How to Survive the Sermon2
January 26, 2013 by lucieromarin
My earliest memory of a sermon dates from around the age of four. I distinctly remember the priest saying, “There’s a leopard in all of us.” I thought this was amazing, and I remained amazed until whatever age it was at which I first read the word ‘leper.’
I’ve just applied a pencil to the back of a yellow envelope and tried to work out how many sermons I’ve ever heard, barring the first few years of my life. Sundays and Holy Days of Obligation (plus a now-mysterious ’34’ and ’54’ that I’ve added to the calculations for a reason that I cannot remember) take me to around 1808, assuming I know how many weeks there are in a year. Averaging two extra Masses a week for 20 years (not including First Fridays and Saturdays) takes me to 3888. Add sermons preached on retreats, sermons preached at conferences, sermons preached at weddings, baptisms and funerals, sermons preached on First Fridays and Saturdays, sermons heard on cassette and sermons heard during my brief time as an Audio Sancto consumer, and we’re looking at a minimum of 4,000 sermons heard in a single lifetime.
This has taught me one very important lesson, and that is that it is absolutely impossible for any given sermon to be liked by everyone who hears it. It is unfair to expect a priest, week after week, to produce something which will meet the exact needs of every individual in crowds of fifty to two hundred souls. Sermons cannot be understood as entertainment – or even, really, as education. They’re more like the sort of community service announcements that appear on television from time to time. Not everyone needs to hear “Wear sunscreen!” or “Get more exercise!” at the same time. This is not the fault of the ones doing the announcing. Instead of resenting a sermon for its complete irrelevance to your life, it’s best to file it away in the back of your head for another day.
Other hints for a lifetime in the pew would include the following:
1) Keep your expectations low. I’m not even going to bother elaborating on that one. Experience can teach you!
2) Make no assumptions. There are interesting sermons preached all over the place, but you can never tell where you’re going to hear them. While it’s true that I’ve never heard a modernist preach a good sermon, it’s also true that neither doctrinal orthodoxy nor liturgical traditionalism is guarantee of good preaching, and neo-con culture, whatever its faults, can deliver some really happy surprises in this respect. I think the attitude of the intrepid traveller is best. Sermons are like foreign street-food; if you can accept that a certain amount of it will make you sick and press on regardless, you’ll end up at that little cart selling that deep-fried thing on a stick that was the best thing you ever ate in your whole life.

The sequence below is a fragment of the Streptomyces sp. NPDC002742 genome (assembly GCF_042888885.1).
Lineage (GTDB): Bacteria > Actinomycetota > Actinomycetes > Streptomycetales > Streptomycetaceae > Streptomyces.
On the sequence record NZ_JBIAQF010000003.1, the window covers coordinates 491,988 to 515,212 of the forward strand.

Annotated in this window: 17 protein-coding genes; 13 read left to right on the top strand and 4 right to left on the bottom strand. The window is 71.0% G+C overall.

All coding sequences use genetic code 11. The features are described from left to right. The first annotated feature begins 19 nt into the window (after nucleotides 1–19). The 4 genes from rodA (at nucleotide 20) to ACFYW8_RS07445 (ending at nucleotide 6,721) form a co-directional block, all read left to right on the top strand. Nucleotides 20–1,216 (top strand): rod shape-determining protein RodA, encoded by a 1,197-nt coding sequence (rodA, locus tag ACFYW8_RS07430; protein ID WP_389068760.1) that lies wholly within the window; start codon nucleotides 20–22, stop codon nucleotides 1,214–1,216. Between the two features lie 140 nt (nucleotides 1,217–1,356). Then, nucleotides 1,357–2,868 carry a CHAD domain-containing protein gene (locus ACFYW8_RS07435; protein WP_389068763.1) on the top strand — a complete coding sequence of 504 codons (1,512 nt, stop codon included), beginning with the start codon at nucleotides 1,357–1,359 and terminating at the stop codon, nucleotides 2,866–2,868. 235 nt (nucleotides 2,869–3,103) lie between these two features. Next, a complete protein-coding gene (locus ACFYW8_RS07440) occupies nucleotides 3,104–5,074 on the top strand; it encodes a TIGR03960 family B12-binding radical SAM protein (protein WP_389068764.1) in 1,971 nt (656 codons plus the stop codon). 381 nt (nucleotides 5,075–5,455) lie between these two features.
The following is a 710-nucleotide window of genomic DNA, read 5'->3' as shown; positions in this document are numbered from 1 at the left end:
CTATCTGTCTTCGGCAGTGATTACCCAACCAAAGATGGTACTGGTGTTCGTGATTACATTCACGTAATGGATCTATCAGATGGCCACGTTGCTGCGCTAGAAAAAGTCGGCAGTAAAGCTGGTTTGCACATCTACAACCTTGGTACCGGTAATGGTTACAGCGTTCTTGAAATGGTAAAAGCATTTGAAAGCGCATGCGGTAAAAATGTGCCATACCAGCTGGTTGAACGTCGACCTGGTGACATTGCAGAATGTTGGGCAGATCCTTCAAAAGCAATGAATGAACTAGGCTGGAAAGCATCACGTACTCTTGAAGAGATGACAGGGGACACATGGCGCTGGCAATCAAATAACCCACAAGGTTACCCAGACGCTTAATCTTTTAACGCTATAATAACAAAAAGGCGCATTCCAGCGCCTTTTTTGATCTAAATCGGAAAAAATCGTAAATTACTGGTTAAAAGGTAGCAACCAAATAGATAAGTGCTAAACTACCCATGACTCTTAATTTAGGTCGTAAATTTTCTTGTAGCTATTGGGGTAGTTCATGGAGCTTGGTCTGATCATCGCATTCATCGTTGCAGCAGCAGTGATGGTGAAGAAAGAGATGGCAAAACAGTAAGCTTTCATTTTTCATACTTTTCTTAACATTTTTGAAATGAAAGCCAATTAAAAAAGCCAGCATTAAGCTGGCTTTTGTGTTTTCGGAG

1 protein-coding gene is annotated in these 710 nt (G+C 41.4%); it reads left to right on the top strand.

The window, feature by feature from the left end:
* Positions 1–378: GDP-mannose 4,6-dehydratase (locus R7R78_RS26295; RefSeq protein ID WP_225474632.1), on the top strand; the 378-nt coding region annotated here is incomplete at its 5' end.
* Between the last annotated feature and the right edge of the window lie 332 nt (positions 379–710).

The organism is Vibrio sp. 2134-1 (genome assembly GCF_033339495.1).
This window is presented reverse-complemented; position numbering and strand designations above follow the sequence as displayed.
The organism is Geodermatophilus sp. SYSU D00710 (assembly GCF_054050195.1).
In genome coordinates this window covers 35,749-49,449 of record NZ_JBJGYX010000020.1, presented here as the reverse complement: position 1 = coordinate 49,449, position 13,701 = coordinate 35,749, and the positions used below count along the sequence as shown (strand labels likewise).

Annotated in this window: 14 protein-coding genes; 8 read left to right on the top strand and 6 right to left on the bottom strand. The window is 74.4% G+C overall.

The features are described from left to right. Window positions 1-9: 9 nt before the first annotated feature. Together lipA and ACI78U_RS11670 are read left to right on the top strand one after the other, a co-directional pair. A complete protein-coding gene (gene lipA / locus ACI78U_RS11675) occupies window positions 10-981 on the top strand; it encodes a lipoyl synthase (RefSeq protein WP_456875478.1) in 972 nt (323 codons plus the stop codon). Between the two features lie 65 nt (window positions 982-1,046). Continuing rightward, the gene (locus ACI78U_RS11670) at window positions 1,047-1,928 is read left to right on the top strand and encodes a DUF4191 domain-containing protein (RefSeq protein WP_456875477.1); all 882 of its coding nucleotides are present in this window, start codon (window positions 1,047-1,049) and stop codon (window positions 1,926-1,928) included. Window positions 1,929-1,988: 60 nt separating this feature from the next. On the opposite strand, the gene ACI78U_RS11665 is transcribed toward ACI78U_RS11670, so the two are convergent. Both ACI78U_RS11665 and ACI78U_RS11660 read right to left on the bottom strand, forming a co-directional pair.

3) Pace yourself when listening. Don’t invest intellectually or emotionally straight away, because if it’s going to last for 35 minutes, you’ll be worn out before he’s even half-way.
4) Yelling priests and priests who extemporise? You just have to forgive them. Some yell because they’re over-compensating for being nervous, and they shouldn’t be classed with priests who yell because they think it strengthens a weak argument. It’s also good to remember the community service announcement analogy here; you don’t have to like what you’re hearing and you don’t have to tell yourself that you need it.
5) I have no suggestions about how to endure the sermon which is simply a badly-reworded retelling of the day’s Gospel. These sermons fill me with something more than annoyance and something less than rage. At this point you just have to think about all the persecuted Catholics in the world and be grateful for the fact that, rather than having to endure soldiers busting into your church during Mass to arrest or kill you, all you have to endure is a handful of poorly-delivered words.
One other thing; I’ve noticed that sermons in conservative-land tend more towards denunciation than recommendation. I’ve heard feminism, communism and immorality denounced repeatedly. I’ve heard about what we should not think, what we should not wear, what we should not watch, what we should not read, what we should not listen to, where we should not go, who we should not speak to, and what we should not do on a Sunday, and I’ve heard it over and over.
In all that time, amongst all of those 4000+ sermons, I’ve heard one sermon, just one, specifically denouncing domestic violence.
Think about that for a moment.
Thank God for that priest!
I think I got pretty lucky with the priest I went to for the first two decades of my life–his sermons were always interesting and informative. After that when I started parish hopping it was kind of touch and go. In highschool we had priests visit and give talks, which sort of count, so I wonder how high my sermon count is. Their talks were also pretty good and it was a welcome break from the routine of class. In general I have to say that my direct, personal experience with traditional priests has been mostly positive, although in retrospect I don’t agree with some of the things that were actually said, and a lot of what I read or had parroted back to me from lay people was certainly in the “denunciation of everything” category. (Leaving aside the scruples that came out of how I was taught the Faith. I just mean they seemed thoughtful and kind.) Your last comment makes me realize, though, that I have NEVER heard a sermon that even mentioned domestic. Not. Once.
I have some good sermons-at-high-school memories, too; I’m grateful for them because those chaplains were not only doing their own work, but making up for what was lacking in my parish at the time. And would you believe that twice now that a priest has delivered a sermon which sustained me through a really difficult time…and both of those men have since left the priesthood? (I guess that means I have to pray for them for the rest of my life?).